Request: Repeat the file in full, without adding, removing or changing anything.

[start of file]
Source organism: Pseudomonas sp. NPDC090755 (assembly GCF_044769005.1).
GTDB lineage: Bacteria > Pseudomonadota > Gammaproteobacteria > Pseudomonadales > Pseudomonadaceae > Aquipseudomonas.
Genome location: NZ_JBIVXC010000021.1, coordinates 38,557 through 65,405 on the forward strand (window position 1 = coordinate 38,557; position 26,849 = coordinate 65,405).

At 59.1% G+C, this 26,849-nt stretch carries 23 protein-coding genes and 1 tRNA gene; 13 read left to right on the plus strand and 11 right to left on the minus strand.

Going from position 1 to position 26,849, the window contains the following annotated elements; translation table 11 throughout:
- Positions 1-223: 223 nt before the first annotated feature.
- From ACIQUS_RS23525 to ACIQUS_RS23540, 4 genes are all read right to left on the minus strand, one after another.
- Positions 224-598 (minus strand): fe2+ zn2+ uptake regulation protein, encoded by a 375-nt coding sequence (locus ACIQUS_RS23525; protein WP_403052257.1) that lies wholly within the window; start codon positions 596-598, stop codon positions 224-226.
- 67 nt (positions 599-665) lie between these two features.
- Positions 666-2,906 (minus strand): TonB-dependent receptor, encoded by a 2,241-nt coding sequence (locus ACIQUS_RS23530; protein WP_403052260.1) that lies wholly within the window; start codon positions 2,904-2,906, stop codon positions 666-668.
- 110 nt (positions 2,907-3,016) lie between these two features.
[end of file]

Source organism: Pseudomonas sp. NPDC090755 (assembly GCF_044769005.1).
GTDB lineage: Bacteria > Pseudomonadota > Gammaproteobacteria > Pseudomonadales > Pseudomonadaceae > Aquipseudomonas.
Genome location: NZ_JBIVXC010000021.1, coordinates 38,557 through 65,405 on the forward strand (window position 1 = coordinate 38,557; position 26,849 = coordinate 65,405).

At 59.1% G+C, this 26,849-nt stretch carries 23 protein-coding genes and 1 tRNA gene; 13 read left to right on the plus strand and 11 right to left on the minus strand.

Going from position 1 to position 26,849, the window contains the following annotated elements; translation table 11 throughout:
- Positions 1-223: 223 nt before the first annotated feature.
- From ACIQUS_RS23525 to ACIQUS_RS23540, 4 genes are all read right to left on the minus strand, one after another.
- Positions 224-598 (minus strand): fe2+ zn2+ uptake regulation protein, encoded by a 375-nt coding sequence (locus ACIQUS_RS23525; protein WP_403052257.1) that lies wholly within the window; start codon positions 596-598, stop codon positions 224-226.
- 67 nt (positions 599-665) lie between these two features.
- Positions 666-2,906 (minus strand): TonB-dependent receptor, encoded by a 2,241-nt coding sequence (locus ACIQUS_RS23530; protein WP_403052260.1) that lies wholly within the window; start codon positions 2,904-2,906, stop codon positions 666-668.
- 110 nt (positions 2,907-3,016) lie between these two features.